Tuesday, July 24, 2012


During our stop in Tunis from the capital itself, we haven't seen very much. Our guide hurried us to the medina where he probably had some friends with shops !

The medina is found at the centre of the city, a dense agglomeration of alleys and covered passages, full of intense scents and colours, boisterous and active trade, and a surfeit of goods on offer ranging from leather to plastic, tin to the finest filigree, tourist souvenirs to the works of tiny crafts shops.

I prefered to look up at the architecture and not aside into the shops.

It was very crowded and hard to get through the small streets full of people.

I liked to discover special views like here a barber !

Unfortunately one of our group members was so intelligent to take all his papers, money and even his flight tickets into the crowded medina and of course a well trained pick pocket stole him everything ! I wonder how people can be so stupid, he could have left it in the secured coach ! Anyway he had to go to the police together with the driver as our guide lost his head again and didn't know what to do, and we all had to wait for 2 hours on a street in Tunis until everything was settled.

and that's all I saw, beautiful architecture, lots of people and a lot of traffic.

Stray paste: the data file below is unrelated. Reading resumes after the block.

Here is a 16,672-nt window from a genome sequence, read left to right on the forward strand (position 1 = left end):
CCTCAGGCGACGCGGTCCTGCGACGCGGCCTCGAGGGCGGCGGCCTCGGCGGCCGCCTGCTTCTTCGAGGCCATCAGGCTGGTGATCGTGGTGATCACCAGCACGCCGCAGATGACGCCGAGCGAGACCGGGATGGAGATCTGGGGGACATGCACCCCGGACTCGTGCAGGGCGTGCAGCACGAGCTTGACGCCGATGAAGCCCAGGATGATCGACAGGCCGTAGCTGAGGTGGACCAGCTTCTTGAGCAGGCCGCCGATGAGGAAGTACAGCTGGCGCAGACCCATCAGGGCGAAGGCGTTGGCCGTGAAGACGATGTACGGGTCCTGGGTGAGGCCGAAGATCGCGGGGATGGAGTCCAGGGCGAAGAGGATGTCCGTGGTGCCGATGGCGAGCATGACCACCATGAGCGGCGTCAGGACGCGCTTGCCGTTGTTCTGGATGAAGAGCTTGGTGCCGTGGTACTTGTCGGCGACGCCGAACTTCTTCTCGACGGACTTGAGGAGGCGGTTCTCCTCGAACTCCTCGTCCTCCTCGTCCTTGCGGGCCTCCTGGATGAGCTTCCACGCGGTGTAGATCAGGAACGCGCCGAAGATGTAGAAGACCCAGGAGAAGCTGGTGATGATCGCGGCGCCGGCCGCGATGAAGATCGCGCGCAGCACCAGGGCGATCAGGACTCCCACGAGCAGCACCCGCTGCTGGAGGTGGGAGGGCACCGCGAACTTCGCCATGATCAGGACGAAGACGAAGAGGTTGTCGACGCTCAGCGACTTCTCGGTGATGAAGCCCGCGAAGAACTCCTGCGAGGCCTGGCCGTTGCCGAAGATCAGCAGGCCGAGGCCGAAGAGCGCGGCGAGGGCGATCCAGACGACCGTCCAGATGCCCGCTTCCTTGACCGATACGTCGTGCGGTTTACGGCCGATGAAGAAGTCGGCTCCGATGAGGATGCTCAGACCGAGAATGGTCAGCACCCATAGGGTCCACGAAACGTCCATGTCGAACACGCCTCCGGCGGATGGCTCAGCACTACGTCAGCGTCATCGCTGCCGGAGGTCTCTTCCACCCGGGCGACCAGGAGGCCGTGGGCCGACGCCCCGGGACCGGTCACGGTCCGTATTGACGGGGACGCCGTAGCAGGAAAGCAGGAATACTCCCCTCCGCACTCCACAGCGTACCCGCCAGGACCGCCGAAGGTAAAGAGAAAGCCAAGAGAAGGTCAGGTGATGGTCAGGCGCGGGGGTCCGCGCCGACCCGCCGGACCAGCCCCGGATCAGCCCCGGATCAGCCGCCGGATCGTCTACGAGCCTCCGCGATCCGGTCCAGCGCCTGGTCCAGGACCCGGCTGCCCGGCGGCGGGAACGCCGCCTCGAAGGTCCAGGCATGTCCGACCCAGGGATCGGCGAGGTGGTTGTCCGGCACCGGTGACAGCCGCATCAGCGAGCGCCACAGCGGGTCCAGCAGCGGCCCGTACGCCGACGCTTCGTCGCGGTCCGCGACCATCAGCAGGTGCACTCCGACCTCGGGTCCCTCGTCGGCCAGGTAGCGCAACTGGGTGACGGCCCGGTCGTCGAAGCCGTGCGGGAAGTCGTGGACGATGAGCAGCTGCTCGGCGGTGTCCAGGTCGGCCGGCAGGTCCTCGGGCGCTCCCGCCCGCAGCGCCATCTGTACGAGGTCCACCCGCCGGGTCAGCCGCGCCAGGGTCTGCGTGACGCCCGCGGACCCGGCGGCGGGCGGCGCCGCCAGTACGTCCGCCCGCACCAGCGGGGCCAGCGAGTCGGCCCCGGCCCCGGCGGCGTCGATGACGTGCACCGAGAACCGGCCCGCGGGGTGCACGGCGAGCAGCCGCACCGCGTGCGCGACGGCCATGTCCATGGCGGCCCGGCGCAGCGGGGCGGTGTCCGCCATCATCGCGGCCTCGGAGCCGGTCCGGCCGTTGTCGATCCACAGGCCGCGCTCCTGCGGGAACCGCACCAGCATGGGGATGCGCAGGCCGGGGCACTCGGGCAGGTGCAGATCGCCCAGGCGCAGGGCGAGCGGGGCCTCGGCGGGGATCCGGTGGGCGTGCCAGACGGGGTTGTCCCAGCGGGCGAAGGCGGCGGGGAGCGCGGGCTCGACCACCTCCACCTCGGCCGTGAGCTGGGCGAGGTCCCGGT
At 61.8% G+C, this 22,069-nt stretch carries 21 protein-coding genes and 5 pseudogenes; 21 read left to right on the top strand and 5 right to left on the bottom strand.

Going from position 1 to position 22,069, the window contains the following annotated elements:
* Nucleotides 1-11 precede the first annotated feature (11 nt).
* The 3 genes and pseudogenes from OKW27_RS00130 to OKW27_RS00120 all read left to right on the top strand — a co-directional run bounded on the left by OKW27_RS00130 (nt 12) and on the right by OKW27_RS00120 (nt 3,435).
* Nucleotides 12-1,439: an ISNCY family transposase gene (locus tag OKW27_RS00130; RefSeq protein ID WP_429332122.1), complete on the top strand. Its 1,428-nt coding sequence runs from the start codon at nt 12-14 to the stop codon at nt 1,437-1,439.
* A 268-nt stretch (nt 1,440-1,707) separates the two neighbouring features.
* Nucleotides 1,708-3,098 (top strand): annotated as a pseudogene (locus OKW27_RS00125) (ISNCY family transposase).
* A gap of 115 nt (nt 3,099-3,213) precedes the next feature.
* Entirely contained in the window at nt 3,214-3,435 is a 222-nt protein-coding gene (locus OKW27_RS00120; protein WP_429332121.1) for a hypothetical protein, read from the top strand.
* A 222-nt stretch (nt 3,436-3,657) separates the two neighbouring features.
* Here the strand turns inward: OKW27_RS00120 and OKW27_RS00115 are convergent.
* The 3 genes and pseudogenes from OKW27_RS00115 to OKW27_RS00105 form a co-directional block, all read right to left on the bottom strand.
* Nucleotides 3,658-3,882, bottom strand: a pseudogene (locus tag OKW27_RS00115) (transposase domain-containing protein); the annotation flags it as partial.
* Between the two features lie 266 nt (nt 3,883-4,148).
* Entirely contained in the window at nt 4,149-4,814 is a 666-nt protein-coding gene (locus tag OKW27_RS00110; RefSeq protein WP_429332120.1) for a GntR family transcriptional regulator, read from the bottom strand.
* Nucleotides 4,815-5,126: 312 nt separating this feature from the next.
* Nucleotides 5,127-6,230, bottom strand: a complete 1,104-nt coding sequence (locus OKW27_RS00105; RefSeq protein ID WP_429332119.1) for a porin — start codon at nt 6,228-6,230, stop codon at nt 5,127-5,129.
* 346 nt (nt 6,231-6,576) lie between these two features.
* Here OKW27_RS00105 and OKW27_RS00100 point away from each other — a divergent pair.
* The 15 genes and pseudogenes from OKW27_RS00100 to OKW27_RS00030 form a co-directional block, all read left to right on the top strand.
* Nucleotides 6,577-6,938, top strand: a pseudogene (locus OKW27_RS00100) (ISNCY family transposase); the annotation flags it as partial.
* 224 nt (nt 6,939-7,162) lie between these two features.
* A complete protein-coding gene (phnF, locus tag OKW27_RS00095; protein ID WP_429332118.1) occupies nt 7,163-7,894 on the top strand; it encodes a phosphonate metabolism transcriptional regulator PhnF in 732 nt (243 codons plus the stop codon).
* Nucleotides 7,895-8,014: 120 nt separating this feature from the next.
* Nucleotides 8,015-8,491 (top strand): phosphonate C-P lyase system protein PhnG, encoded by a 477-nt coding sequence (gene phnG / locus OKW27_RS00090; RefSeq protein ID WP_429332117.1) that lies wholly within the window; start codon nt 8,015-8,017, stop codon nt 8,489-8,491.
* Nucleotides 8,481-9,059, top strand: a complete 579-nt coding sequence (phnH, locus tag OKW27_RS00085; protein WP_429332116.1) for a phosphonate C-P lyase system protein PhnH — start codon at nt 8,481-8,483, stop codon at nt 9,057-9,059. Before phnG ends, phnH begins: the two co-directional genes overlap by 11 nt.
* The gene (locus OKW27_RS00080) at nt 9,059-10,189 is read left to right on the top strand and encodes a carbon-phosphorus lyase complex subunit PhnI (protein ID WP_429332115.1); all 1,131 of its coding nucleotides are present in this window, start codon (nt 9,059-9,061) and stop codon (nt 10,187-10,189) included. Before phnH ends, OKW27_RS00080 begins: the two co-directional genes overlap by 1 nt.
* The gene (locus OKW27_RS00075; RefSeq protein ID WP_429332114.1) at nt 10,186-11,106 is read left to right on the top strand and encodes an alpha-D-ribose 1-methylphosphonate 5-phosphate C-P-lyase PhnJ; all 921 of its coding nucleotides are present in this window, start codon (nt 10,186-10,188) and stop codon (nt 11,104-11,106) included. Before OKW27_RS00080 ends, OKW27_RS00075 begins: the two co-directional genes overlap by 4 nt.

A little late, we finally arrived at the National Bardo Museum. Thousands of objects originating from excavations carried out all over the country during the 19th and 20th centuries are on display. These are divided into departments between fifty or so rooms and galleries, illustrating the various stages of Tunisia’s history, from prehistory to the middle of the last century.

Thanks to its collection of mosaics, the Bardo museum has gained an international reputation for the richest, the most varied and the most refined collection.
more about the museum here.

Unfortunately a big part of the museum was closed for renovation.

The entrance

From there on it was closed

Amazing mosaics

and our guide from the Tunisian Travel Service who as usual didn't know what to explain

Fortunately we had a guide from the museum a very good French/English speaking young woman.

In a corner I discovered this statue, waiting for the right place !

Beautiful mosaics

and a Roman baptismal font

Roman vases

After a while I had enough of the guide's long explanations and wandered around to take some other pictures. I met a young man and told him how sad it was that such a big part of the museum was closed.
He smiled and opened the part which was closed to the public and made me a sign to follow him. I didn't hesitate for a moment, I like things which are not allowed ! 

and so I had the chance to see new discovered statues, still wrapped

the statue of a pig from Roman times

a room which was already ready for visitors

Sarcophagus and even a very tiny one for a baby

they all were beautifully sculptured.

From one window he showed me the view on the city residence of the President, and I could take these pictures through the grids.